Exactly! I swear mothers are so entitled. "we want special parking, we want special seating, my kid should be allowed at your child free wedding, waaa waaa waaa." mothers these days whine more then their screaming babies. Being a mother is a respectable thing but they need to get over themselves. Mothers think the whole world revolves around them and their child. Stop raising equally selfish kids. Airplanes and restaurants can not allow kids if they want to. Stop whining and accept kids can be a little annoying. I'm sure your precious little angle is fine, but there are terrible kids out there.

Zyva Zyva

My husband drives a transit bus for a living, so yes, we do take the transit bus to get around while he's at work. Course it's free for my children and me.  However all of the drivers are required to get off and FOLD your stroller for you, and then load it on, and then likewise when you stop they get out and unfold it for you. It's a joke with one of the drivers that usually take us home as he's a bit older and is "All of these new strollers are difficult some don't fold the same as others etc.." it was terribly cute. 


The ones to watch out for are the mentally interesting people that ride the bus. 


 


Which of course has nothing to do with your post heh. 

nonmember avatar zizzler

If you have a baby, you should be carrying it (sling/bjorn/arms etc) and if you're going on a bus, use an umbrella stroller for a toddler. They fold up with ease and take no space. I can't believe people and their huge suv-like strollers!

orang... orangetree

Kind of sounds to me like you are the one who is whining

ArmyW... ArmyWife8297

A lot of your bloggers are annoying!

Rhond... RhondaVeggie

The stroller folding rule bugs me so I don't use buses in this country. Trying to hold a baby and a stroller and your bags is ridiculous. I will however happily use a bus while traveling in the UK where buses have a section for strollers. It makes far more sense. Better to take out a couple of seats and have kids sitting safely in strollers than to delay buses while people try to disassemble and get settled. It's not about entitled mommies, it's about doing what is best for all concerned.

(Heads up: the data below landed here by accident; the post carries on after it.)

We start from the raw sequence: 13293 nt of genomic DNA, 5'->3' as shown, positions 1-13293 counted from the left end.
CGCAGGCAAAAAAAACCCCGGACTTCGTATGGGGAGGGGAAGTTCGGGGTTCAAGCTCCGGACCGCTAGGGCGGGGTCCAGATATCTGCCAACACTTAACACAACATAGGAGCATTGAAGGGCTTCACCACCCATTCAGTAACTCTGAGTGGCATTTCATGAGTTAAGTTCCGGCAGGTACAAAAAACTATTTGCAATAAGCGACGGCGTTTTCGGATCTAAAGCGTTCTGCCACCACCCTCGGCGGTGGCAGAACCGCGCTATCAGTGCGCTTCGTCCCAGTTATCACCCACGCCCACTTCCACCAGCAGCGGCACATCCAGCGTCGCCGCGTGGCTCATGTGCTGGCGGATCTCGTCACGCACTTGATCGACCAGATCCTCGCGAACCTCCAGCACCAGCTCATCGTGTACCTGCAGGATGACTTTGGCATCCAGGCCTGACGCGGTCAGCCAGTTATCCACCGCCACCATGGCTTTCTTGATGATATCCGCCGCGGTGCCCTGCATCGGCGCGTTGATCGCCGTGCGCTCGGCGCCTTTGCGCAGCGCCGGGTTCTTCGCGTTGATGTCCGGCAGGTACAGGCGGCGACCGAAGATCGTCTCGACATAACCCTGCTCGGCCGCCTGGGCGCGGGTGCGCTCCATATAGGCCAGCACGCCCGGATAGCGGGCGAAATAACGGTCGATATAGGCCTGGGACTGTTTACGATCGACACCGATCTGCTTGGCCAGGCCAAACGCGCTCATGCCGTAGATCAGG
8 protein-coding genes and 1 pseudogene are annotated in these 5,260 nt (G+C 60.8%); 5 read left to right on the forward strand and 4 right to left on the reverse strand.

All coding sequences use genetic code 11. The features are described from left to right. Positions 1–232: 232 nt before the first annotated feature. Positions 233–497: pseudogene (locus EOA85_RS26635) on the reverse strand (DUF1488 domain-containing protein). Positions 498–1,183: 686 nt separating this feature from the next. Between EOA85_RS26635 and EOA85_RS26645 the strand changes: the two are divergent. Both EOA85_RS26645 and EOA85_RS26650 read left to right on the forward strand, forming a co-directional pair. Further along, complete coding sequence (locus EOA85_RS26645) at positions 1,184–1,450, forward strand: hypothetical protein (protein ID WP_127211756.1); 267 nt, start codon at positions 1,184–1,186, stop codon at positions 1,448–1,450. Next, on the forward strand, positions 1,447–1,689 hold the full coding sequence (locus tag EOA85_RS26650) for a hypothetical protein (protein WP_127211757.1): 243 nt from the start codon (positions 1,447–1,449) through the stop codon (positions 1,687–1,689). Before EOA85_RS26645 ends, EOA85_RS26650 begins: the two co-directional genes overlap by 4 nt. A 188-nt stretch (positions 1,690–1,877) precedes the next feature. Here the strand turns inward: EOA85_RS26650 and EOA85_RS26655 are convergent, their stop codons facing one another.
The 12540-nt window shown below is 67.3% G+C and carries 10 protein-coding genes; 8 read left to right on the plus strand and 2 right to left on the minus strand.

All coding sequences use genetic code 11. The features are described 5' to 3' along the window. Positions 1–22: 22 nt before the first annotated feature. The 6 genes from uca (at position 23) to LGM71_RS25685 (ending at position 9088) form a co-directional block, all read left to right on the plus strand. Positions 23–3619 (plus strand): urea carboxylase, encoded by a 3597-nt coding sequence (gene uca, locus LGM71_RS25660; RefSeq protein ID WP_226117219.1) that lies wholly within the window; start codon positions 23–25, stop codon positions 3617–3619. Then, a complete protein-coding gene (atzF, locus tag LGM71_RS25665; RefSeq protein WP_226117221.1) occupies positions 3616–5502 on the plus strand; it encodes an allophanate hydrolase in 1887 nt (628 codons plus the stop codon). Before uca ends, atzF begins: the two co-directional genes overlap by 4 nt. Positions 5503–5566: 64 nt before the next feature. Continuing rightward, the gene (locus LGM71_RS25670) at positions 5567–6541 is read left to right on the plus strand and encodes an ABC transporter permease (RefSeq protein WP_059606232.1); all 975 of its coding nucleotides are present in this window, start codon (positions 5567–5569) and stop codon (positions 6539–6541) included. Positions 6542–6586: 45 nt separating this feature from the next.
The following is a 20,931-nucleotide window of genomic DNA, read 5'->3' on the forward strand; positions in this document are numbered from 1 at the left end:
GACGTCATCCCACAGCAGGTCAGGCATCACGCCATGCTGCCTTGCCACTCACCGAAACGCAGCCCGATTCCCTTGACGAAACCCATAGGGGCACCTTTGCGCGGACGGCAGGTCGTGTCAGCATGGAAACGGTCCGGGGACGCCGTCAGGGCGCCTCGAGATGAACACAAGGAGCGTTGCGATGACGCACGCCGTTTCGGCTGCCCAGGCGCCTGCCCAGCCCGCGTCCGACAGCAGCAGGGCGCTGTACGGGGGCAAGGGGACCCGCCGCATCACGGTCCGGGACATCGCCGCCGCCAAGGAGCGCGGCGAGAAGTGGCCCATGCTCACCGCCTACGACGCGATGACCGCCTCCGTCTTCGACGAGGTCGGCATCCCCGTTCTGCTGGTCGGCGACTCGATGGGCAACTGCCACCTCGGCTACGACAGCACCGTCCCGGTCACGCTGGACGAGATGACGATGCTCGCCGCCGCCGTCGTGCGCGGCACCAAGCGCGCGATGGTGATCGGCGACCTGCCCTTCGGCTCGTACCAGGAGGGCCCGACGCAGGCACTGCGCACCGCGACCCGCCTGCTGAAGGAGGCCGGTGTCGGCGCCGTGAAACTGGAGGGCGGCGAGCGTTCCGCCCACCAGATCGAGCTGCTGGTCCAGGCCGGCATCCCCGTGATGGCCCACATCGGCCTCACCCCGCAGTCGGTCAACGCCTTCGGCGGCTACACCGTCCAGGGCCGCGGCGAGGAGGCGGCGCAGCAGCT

eeyore13 eeyore13

I agree.  It isn't just the buses.  It is at the mall, on the sidewalk, in a resturant, etc.  Why do stroller moms feel the need to take up so much space?  I have twins and didn't feel the need to take the stroller everywhere we went nor to take up as much room as a small car when we went places.

PonyC... PonyChaser

That's a great idea, Rhonda, but people are already complaining about the price of public transportation. Removing seats from existing buses, or worse, purchasing a whole new fleet of buses to accomodate parents who don't understand how to pack light and be considerate of others would cause massive price increases.

MegTh... MegTheGem

So far, I'm very lucky not to have had to. That isn't to say I haven't used public transport before; from the time I was 11 to just about the end of my first year of marriage (only a few years ago; hubby was in Iraq), I relied solely on public transport.